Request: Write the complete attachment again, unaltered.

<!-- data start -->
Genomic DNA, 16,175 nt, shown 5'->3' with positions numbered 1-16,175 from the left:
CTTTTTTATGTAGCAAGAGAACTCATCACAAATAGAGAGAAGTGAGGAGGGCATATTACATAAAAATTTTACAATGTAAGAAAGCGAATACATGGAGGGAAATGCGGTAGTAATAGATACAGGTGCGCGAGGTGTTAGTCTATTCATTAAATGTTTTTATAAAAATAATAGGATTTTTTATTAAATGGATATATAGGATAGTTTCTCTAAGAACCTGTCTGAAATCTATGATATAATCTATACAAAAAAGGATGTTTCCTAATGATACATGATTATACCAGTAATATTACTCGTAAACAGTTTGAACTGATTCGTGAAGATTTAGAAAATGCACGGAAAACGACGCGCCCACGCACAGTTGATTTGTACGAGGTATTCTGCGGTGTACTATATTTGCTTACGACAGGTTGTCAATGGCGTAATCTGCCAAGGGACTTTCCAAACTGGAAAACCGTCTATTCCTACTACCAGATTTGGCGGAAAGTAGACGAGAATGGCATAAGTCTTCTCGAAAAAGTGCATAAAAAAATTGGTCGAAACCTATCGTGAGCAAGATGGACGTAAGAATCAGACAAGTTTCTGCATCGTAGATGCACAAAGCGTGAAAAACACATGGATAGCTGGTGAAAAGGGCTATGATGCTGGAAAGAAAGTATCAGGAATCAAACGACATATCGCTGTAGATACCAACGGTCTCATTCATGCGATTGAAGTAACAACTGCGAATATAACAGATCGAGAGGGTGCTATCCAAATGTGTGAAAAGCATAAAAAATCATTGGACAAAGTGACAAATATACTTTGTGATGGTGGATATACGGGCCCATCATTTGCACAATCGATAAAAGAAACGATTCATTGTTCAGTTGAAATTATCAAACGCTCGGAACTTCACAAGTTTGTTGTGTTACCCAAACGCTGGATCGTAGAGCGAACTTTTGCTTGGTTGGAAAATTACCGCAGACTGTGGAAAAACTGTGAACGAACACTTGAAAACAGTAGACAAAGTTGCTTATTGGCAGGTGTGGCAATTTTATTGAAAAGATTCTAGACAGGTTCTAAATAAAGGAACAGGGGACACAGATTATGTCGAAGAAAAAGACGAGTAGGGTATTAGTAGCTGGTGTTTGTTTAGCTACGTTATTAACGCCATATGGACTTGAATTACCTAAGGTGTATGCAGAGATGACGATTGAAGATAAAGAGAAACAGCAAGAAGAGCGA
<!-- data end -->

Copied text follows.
Genomic DNA, 16,175 nt, shown 5'->3' with positions numbered 1-16,175 from the left:
CTTTTTTATGTAGCAAGAGAACTCATCACAAATAGAGAGAAGTGAGGAGGGCATATTACATAAAAATTTTACAATGTAAGAAAGCGAATACATGGAGGGAAATGCGGTAGTAATAGATACAGGTGCGCGAGGTGTTAGTCTATTCATTAAATGTTTTTATAAAAATAATAGGATTTTTTATTAAATGGATATATAGGATAGTTTCTCTAAGAACCTGTCTGAAATCTATGATATAATCTATACAAAAAAGGATGTTTCCTAATGATACATGATTATACCAGTAATATTACTCGTAAACAGTTTGAACTGATTCGTGAAGATTTAGAAAATGCACGGAAAACGACGCGCCCACGCACAGTTGATTTGTACGAGGTATTCTGCGGTGTACTATATTTGCTTACGACAGGTTGTCAATGGCGTAATCTGCCAAGGGACTTTCCAAACTGGAAAACCGTCTATTCCTACTACCAGATTTGGCGGAAAGTAGACGAGAATGGCATAAGTCTTCTCGAAAAAGTGCATAAAAAAATTGGTCGAAACCTATCGTGAGCAAGATGGACGTAAGAATCAGACAAGTTTCTGCATCGTAGATGCACAAAGCGTGAAAAACACATGGATAGCTGGTGAAAAGGGCTATGATGCTGGAAAGAAAGTATCAGGAATCAAACGACATATCGCTGTAGATACCAACGGTCTCATTCATGCGATTGAAGTAACAACTGCGAATATAACAGATCGAGAGGGTGCTATCCAAATGTGTGAAAAGCATAAAAAATCATTGGACAAAGTGACAAATATACTTTGTGATGGTGGATATACGGGCCCATCATTTGCACAATCGATAAAAGAAACGATTCATTGTTCAGTTGAAATTATCAAACGCTCGGAACTTCACAAGTTTGTTGTGTTACCCAAACGCTGGATCGTAGAGCGAACTTTTGCTTGGTTGGAAAATTACCGCAGACTGTGGAAAAACTGTGAACGAACACTTGAAAACAGTAGACAAAGTTGCTTATTGGCAGGTGTGGCAATTTTATTGAAAAGATTCTAGACAGGTTCTAAATAAAGGAACAGGGGACACAGATTATGTCGAAGAAAAAGACGAGTAGGGTATTAGTAGCTGGTGTTTGTTTAGCTACGTTATTAACGCCATATGGACTTGAATTACCTAAGGTGTATGCAGAGATGACGATTGAAGATAAAGAGAAACAGCAAGAAGAGCGA